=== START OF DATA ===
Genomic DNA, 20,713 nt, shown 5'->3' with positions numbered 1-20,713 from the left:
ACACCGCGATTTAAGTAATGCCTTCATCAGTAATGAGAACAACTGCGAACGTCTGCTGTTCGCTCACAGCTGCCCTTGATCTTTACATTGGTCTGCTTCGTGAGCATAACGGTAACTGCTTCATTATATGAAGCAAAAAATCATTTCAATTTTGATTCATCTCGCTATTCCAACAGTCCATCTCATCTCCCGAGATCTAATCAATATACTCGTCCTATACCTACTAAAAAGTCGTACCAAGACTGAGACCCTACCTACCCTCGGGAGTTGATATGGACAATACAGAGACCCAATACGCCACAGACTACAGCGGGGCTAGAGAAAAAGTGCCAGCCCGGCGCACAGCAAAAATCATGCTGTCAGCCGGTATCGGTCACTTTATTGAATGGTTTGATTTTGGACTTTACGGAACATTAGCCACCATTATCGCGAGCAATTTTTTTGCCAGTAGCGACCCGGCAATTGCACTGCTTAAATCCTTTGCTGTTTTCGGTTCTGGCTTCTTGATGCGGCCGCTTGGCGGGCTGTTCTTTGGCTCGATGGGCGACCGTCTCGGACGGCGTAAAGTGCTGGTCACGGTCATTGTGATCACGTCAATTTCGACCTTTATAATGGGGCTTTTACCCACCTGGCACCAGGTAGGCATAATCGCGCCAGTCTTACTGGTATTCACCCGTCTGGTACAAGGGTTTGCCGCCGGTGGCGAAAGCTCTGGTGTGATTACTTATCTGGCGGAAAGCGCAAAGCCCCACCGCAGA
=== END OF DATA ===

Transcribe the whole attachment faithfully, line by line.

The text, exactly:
Genomic DNA, 20,713 nt, shown 5'->3' with positions numbered 1-20,713 from the left:
ACACCGCGATTTAAGTAATGCCTTCATCAGTAATGAGAACAACTGCGAACGTCTGCTGTTCGCTCACAGCTGCCCTTGATCTTTACATTGGTCTGCTTCGTGAGCATAACGGTAACTGCTTCATTATATGAAGCAAAAAATCATTTCAATTTTGATTCATCTCGCTATTCCAACAGTCCATCTCATCTCCCGAGATCTAATCAATATACTCGTCCTATACCTACTAAAAAGTCGTACCAAGACTGAGACCCTACCTACCCTCGGGAGTTGATATGGACAATACAGAGACCCAATACGCCACAGACTACAGCGGGGCTAGAGAAAAAGTGCCAGCCCGGCGCACAGCAAAAATCATGCTGTCAGCCGGTATCGGTCACTTTATTGAATGGTTTGATTTTGGACTTTACGGAACATTAGCCACCATTATCGCGAGCAATTTTTTTGCCAGTAGCGACCCGGCAATTGCACTGCTTAAATCCTTTGCTGTTTTCGGTTCTGGCTTCTTGATGCGGCCGCTTGGCGGGCTGTTCTTTGGCTCGATGGGCGACCGTCTCGGACGGCGTAAAGTGCTGGTCACGGTCATTGTGATCACGTCAATTTCGACCTTTATAATGGGGCTTTTACCCACCTGGCACCAGGTAGGCATAATCGCGCCAGTCTTACTGGTATTCACCCGTCTGGTACAAGGGTTTGCCGCCGGTGGCGAAAGCTCTGGTGTGATTACTTATCTGGCGGAAAGCGCAAAGCCCCACCGCAGA